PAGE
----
is not directed against conclusions of law or fact in which the question of jurisdiction is not involved,
they ought not to interfere. It is clear however that their meaning was not that the discretion of a trial Court in dealing with applications under Order 23 was absolutely unlimited and that orders passed on applications of this kind by the trial Court must necessarily be final. In fact, Sir Henry Richards, C.J., remarked:
I consider that a Court ought to be very slow to give liberty to bring a fresh suit after a case has been heard out on the merits.... I do not think that it ever was intended that a plaintiff should have the power of trying out his case and then at the last moment asking for leave to withdraw with permission to bring a fresh suit. The mere ordering of the plaintiff to pay the defendant's costs does not compensate the latter for being sued a second time.
3. Nor, it may be added, does it compensate the Court and the public for the waste of public time involved by such a proceeding. In a later ease Jagdamba Prasad v. Bori Lal (1930) 125 I.C. 580, a somewhat similar decision was given by a Bench of this Court where the trial Court had allowed the plaintiff's application on the ground that a vital document in the case had not been formally proved and there was every likelihood, therefore of his suit being dismissed. Here again the Bench appears to have been of opinion that the Munsif's decision was probably wrong though his finding was that
there was no doubt that a technical mistake had occurred in this case The Munsif however had jurisdiction to entertain the application presented to him under Order 23 Rule 1. There were certain grounds before him for allowing the suit to be withdrawn. Assuming that the grounds were not sufficient, the Court below rightly or wrongly exercised its discretion in favour of the plaintiff and allowed the suit to be withdrawn.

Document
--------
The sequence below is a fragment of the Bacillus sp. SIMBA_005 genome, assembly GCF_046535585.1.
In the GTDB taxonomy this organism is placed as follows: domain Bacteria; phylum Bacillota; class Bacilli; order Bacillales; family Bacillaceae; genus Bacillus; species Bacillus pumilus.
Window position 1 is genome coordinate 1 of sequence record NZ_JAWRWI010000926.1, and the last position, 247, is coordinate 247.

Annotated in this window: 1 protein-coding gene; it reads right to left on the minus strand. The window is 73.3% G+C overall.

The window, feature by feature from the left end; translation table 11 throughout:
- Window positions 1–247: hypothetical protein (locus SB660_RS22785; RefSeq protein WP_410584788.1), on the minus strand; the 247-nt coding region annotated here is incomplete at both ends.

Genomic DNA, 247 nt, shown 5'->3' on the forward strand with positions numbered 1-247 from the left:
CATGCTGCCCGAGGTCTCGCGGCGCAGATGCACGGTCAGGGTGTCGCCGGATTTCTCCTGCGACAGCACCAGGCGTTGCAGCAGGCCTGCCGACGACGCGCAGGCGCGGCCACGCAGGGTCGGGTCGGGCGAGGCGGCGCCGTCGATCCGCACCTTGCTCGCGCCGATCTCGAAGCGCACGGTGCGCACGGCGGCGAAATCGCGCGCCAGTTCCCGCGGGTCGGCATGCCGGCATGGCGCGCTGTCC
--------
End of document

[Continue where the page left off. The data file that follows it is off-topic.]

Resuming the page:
4. In both these cases however in which the High Court refused to interfere, the trial Court had applied its mind to the matter before it with due reference to the provisions of Order 23 and had given a decision because it considered that the circumstances of the case did fulfil the requirements of the rule. It is possible to conceive a case in which an application to withdraw '& suit under the rule might be made on utterly insufficient grounds, as for instance, that the counsel for the plaintiff was unable to appear on such and such a day or that the plaintiff had to attend at funeral etc., and if the trial Court were to allow an application on such grounds I have no doubt whatever that the High Court would be justified in interfering on the ground that the Court had not exercised its discretion judicially, that is to say, it had not taken into account the provisions of the rule and decided the matter to the best of its ability in accordance with those provisions. There is nothing in the present case to show that the Court considered the strict provisions of the rule at all. The plaintiff had evidently made up his mind that the course of the proceedings had not been favourable to him and had been trying to persuade the Court to allow him to withdraw the suit on inadequate grounds, and the Court finally succumbed to his importunity, but without following the procedure laid down in Order 23. I have no doubt therefore that the present case is one in which the order should be set aside. If the plaintiff has been unfairly prejudiced in the way he suggests there may be other ways in which he may be allowed to meet the defendants' evidence if the Court thinks fit. On this question however I am not able to express an opinion and wish to leave the judgment of the trial Court absolutely unfettered. It is however clear that the provisions of Order 23 cannot properly be applied to the circumstances of this case, and I therefore allow the application with costs, set aside the order of the Munsif, and direct that he proceed to decide the case in accordance with law.